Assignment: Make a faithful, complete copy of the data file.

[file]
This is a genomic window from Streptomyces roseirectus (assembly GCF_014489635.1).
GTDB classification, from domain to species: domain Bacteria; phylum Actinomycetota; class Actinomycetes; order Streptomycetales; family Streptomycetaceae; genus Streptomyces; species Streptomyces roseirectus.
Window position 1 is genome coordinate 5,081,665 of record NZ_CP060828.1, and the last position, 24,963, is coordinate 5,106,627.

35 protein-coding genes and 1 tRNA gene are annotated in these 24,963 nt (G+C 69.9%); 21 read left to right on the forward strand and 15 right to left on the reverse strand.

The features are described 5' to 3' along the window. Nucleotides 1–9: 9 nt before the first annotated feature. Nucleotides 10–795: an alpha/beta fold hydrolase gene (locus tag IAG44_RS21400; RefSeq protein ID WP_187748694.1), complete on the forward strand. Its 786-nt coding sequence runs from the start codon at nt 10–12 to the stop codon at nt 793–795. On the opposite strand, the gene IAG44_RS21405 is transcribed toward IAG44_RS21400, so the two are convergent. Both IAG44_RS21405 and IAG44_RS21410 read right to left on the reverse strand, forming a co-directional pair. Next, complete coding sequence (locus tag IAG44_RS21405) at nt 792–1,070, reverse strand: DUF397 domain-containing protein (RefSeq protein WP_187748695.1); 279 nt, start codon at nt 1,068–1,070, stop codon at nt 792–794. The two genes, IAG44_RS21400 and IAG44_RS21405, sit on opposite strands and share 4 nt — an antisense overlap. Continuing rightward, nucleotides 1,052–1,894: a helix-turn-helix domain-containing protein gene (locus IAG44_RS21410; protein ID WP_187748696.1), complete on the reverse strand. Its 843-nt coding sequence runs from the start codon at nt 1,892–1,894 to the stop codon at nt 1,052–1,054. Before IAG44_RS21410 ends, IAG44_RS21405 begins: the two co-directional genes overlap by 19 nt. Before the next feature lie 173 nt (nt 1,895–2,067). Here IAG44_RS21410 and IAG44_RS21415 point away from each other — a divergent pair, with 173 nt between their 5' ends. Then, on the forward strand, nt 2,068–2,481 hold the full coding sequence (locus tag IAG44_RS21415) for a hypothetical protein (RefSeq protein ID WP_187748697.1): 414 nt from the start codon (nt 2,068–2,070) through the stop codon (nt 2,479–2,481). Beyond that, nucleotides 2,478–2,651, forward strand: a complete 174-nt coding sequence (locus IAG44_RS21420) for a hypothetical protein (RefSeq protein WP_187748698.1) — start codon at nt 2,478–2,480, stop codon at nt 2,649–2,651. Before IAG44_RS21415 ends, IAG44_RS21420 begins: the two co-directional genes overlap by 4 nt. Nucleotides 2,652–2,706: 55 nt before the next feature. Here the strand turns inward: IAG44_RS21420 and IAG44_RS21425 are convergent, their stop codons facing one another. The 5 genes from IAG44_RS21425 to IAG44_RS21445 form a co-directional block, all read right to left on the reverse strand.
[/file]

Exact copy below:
This is a genomic window from Streptomyces roseirectus (assembly GCF_014489635.1).
GTDB classification, from domain to species: domain Bacteria; phylum Actinomycetota; class Actinomycetes; order Streptomycetales; family Streptomycetaceae; genus Streptomyces; species Streptomyces roseirectus.
Window position 1 is genome coordinate 5,081,665 of record NZ_CP060828.1, and the last position, 24,963, is coordinate 5,106,627.

35 protein-coding genes and 1 tRNA gene are annotated in these 24,963 nt (G+C 69.9%); 21 read left to right on the forward strand and 15 right to left on the reverse strand.

The features are described 5' to 3' along the window. Nucleotides 1–9: 9 nt before the first annotated feature. Nucleotides 10–795: an alpha/beta fold hydrolase gene (locus tag IAG44_RS21400; RefSeq protein ID WP_187748694.1), complete on the forward strand. Its 786-nt coding sequence runs from the start codon at nt 10–12 to the stop codon at nt 793–795. On the opposite strand, the gene IAG44_RS21405 is transcribed toward IAG44_RS21400, so the two are convergent. Both IAG44_RS21405 and IAG44_RS21410 read right to left on the reverse strand, forming a co-directional pair. Next, complete coding sequence (locus tag IAG44_RS21405) at nt 792–1,070, reverse strand: DUF397 domain-containing protein (RefSeq protein WP_187748695.1); 279 nt, start codon at nt 1,068–1,070, stop codon at nt 792–794. The two genes, IAG44_RS21400 and IAG44_RS21405, sit on opposite strands and share 4 nt — an antisense overlap. Continuing rightward, nucleotides 1,052–1,894: a helix-turn-helix domain-containing protein gene (locus IAG44_RS21410; protein ID WP_187748696.1), complete on the reverse strand. Its 843-nt coding sequence runs from the start codon at nt 1,892–1,894 to the stop codon at nt 1,052–1,054. Before IAG44_RS21410 ends, IAG44_RS21405 begins: the two co-directional genes overlap by 19 nt. Before the next feature lie 173 nt (nt 1,895–2,067). Here IAG44_RS21410 and IAG44_RS21415 point away from each other — a divergent pair, with 173 nt between their 5' ends. Then, on the forward strand, nt 2,068–2,481 hold the full coding sequence (locus tag IAG44_RS21415) for a hypothetical protein (RefSeq protein ID WP_187748697.1): 414 nt from the start codon (nt 2,068–2,070) through the stop codon (nt 2,479–2,481). Beyond that, nucleotides 2,478–2,651, forward strand: a complete 174-nt coding sequence (locus IAG44_RS21420) for a hypothetical protein (RefSeq protein WP_187748698.1) — start codon at nt 2,478–2,480, stop codon at nt 2,649–2,651. Before IAG44_RS21415 ends, IAG44_RS21420 begins: the two co-directional genes overlap by 4 nt. Nucleotides 2,652–2,706: 55 nt before the next feature. Here the strand turns inward: IAG44_RS21420 and IAG44_RS21425 are convergent, their stop codons facing one another. The 5 genes from IAG44_RS21425 to IAG44_RS21445 form a co-directional block, all read right to left on the reverse strand.